// Using get_with_evidence's with compute_root_hash correctly
// reconstructs the root hash
let rec correctness (#h:hash_t)
                    (tree:mtree (L.length rid) h)
  : Lemma (ensures (verify (get_with_evidence rid tree) tree))
          (decreases rid)
  = match rid with
    | [] -> ()
    | bit::rid' ->
      let N left right = tree in
      if bit then
	correctness rid' left
	correctness rid' right

The proof is a simple proof by induction on the height of the tree, or equivalently, the length of the resource id.

In other words, evidence constructed by a honest prover is accepted by our verifier.


The main security theorem associated with this construction is the following: if the verifier can be convinced to accept a resource with evidence of the form RES r rid hs, and if the resource in the Merkle tree associated with rid is not r, then we can easily construct a collision on the underlying cryptographic hash. Since the hash is meant to be collision resistant, one should conclude that it is at least as hard to convince our verifier to accept incorrect evidence as it is to find collisions on the underlying hash.

We start by defining the type of a hash_collision, a pair of distinct strings that hash to the same value.

type hash_collision =
  | Collision :
      s1:string ->
      s2:string {hash s1 = hash s2 /\ not (s1 = s2)} ->

The security theorem shown below takes a tree and p:resource_with_evidence n, where the refinement on p states that the verifier accepts the evidence (verify p tree) although the resource associated with p.ri is not p.res: in this case, we can build a function, by induction on the height of the tree, that returns a hash collision.

 * If [verify] can be tricked into accepting the evidence of [p] when
 * [p.res] is not actually present in the tree at [p.ri], then
 * we can exhibit a hash collision
let rec security (#n:nat) (#h:hash_t)
                 (tree:mtree n h)
                 (p:resource_with_evidence n {
                   verify p tree /\
                   not (get p.ri tree = p.res)
  : hash_collision
  = match p.ri with
    | [] -> Collision p.res (L?.res tree)
    | bit::rid' ->
      let N #_ #h1 #h2 left right = tree in
      let h' = compute_root_hash (tail p) in
      let hd :: _ = p.hashes in
      if bit then
	if h' = h1 then
	  security left (tail p)
	else (
          String.concat_injective h1 h' h2 hd;
          Collision (concat h1 h2) (concat h' hd)
	if h' = h2 then
	  security right (tail p)
	else (
          String.concat_injective h1 hd h2 h';
	  Collision (concat h1 h2) (concat hd h')

We look at its cases in detail:

  • In the base case, it’s easy to construct a hash collision directly from the differing resources.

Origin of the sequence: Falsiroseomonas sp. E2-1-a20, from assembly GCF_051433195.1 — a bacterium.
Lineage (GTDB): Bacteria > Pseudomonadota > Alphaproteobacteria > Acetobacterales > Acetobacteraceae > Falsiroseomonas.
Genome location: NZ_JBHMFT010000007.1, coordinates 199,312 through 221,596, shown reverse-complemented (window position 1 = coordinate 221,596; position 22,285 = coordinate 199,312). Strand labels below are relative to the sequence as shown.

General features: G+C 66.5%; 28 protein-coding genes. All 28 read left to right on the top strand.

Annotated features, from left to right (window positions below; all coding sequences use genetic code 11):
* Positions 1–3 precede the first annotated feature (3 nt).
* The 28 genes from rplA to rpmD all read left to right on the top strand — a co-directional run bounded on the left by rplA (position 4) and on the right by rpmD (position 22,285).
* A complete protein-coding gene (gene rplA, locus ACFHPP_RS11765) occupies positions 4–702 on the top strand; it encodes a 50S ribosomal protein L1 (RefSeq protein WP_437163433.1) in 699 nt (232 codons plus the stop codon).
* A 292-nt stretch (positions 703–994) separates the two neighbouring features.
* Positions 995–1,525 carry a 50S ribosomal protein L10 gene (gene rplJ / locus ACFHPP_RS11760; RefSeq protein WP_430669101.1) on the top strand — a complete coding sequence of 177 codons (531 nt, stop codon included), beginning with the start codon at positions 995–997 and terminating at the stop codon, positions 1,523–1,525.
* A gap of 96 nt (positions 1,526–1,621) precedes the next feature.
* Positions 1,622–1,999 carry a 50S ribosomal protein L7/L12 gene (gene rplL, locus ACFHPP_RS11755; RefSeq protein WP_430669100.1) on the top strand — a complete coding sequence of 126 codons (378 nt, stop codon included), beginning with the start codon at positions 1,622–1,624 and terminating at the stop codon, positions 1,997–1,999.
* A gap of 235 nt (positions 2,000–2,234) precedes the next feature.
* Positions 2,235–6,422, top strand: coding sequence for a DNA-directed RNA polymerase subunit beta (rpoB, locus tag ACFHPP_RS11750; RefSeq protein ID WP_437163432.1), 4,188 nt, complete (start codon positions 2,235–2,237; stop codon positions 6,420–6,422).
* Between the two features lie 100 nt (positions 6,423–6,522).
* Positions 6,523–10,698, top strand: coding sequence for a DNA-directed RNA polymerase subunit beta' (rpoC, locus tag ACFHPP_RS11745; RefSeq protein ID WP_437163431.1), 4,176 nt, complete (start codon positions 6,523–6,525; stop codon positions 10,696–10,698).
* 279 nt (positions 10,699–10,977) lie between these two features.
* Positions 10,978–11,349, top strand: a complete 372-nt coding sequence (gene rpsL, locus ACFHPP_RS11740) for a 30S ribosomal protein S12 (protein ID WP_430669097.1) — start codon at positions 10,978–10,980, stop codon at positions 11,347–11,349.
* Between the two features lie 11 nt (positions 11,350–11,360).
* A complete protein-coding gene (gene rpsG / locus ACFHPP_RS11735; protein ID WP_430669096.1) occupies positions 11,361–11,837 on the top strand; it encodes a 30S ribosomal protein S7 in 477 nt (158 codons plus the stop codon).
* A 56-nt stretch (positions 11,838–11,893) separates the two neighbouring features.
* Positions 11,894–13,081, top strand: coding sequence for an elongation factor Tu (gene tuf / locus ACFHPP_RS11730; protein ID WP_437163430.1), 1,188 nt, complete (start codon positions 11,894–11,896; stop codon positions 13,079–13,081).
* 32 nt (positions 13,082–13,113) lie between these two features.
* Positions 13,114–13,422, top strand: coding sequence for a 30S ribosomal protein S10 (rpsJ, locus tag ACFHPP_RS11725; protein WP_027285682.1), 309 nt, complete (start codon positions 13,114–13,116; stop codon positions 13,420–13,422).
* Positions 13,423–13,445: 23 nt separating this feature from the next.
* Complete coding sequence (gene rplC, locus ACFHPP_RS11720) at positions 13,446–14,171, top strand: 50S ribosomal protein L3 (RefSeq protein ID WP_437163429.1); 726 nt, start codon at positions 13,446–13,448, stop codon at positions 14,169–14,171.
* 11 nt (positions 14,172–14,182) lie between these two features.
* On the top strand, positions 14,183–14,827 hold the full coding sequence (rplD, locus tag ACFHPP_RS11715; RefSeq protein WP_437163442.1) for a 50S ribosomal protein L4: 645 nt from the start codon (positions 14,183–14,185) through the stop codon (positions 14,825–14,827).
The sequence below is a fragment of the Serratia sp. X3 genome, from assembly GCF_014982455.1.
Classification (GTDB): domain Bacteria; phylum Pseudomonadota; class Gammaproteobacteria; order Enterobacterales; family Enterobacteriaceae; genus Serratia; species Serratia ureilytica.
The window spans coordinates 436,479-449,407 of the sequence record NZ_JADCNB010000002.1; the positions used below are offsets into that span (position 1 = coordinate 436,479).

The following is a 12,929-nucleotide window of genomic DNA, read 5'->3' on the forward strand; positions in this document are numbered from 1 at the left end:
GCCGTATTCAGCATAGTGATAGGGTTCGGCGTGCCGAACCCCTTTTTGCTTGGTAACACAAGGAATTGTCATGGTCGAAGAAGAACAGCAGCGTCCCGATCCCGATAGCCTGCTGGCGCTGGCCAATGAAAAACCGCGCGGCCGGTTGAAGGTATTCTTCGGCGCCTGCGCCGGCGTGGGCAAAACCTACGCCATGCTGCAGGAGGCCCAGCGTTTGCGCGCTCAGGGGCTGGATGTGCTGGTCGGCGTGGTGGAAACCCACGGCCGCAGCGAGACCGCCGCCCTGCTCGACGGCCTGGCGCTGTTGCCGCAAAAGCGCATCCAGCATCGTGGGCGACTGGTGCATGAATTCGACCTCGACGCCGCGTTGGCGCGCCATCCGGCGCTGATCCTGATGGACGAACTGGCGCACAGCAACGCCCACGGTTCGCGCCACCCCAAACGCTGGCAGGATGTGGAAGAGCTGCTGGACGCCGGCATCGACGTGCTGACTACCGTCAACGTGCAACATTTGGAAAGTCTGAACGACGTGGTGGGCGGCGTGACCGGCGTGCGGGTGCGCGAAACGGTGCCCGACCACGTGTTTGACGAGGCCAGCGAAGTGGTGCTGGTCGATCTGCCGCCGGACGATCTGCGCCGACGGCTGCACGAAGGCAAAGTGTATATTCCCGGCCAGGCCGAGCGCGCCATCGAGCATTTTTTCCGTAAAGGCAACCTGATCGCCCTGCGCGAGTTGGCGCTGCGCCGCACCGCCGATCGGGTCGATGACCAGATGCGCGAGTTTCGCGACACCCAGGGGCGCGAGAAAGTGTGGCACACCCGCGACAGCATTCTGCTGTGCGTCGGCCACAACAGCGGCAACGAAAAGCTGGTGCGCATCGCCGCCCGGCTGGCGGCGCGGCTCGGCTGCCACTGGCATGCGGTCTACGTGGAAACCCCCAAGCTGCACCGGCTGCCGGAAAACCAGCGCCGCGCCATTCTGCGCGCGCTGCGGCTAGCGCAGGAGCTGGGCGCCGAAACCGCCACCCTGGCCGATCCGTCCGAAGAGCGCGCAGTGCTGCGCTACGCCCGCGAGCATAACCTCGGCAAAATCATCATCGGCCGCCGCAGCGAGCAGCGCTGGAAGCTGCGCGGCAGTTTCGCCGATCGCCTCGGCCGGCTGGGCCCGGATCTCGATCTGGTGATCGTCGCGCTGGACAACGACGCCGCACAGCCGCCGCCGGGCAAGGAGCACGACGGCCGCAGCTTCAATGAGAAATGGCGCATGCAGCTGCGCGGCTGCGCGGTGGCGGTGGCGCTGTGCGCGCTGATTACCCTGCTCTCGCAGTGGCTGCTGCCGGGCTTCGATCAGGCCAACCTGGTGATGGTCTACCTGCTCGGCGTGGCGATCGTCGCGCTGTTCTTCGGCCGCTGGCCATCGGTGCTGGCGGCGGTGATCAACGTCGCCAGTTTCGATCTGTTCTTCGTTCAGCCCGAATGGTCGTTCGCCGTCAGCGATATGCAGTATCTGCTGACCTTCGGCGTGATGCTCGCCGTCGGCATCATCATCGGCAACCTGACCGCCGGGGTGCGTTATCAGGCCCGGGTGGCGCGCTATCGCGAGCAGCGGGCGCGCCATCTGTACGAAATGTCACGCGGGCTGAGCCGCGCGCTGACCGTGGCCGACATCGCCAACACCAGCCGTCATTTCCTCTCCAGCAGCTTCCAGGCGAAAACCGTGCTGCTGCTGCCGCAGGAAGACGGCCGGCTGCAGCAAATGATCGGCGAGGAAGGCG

• Otherwise, we recompute the hash associate with the current node from the tail of the evidence presented, and the two cases of the left and right subtrees are symmetric.

    • If the recomputed hash matches the hash of the node, then we can generate a collision just by the induction hypothesis on the left or right subtree.

    • Otherwise, we can build a hash collision, relying on String.concat_injective, a lemma from the library stating that the concatenation of two pairs of equal length strings are equal only if their components are. Knowing that h' <> h1 (or, symmetically, h' <> h2) this allows us to prove that the concatenations are unequal, although their hashes are, by assumption, equal.


Implement a function to update an mtree at a given rid:resource_id with a new resource res:resource. The resulting tree will have a new root hash, so you will have to return the new hash along with the updated tree.

Exercise file


One type of the update function could be as follows:

type mtree' (n:nat) =
  | MTree : h:hash_t -> mtree n h -> mtree' n

val update_mtree'  (#h:hash_t)
                   (tree:mtree (L.length rid) h)
   : mtree' (L.length rid)


let rec update_mtree' #h 
                      (tree:mtree (L.length rid) h)
   : Tot (mtree' (L.length rid))
         (decreases rid)
   = match rid with
     | [] -> MTree _ (L res)
     | hd :: rid' -> 
       if hd
       then (
         let MTree _ t = update_mtree' rid' res (N?.left tree) in
         MTree _ (N t (N?.right tree))
       else (
         let MTree _ t = update_mtree' rid' res (N?.right tree) in
         MTree _ (N (N?.left tree) t)

One interesting part of our solution is that we never explicitly construct the hash of the nodes. Instead, we just use _ and let F* infer the calls to the hash functions.

Summary and Further Reading

In summary, we’ve built a simple but powerful authenticated data structure with a proof of its correctness and cryptographic security.

In practice, Merkle trees can be much more sophisticated than our the most basic one shown here. For instance, they can support incremental updates, contain optimizations for different kinds of workloads, including sparse trees, and be implemented using high-performance, mutable structures.

You can read more about various flavors of Merkle trees implemented in F* in the following papers.

  • EverCrypt, Section VII (B), describes a high-performance Merkle tree with fast incremental updates.

  • FastVer describes the design and use of hybrid authenticated data strutures, including sparse Merkle trees, for applications such as verificable key-value stores.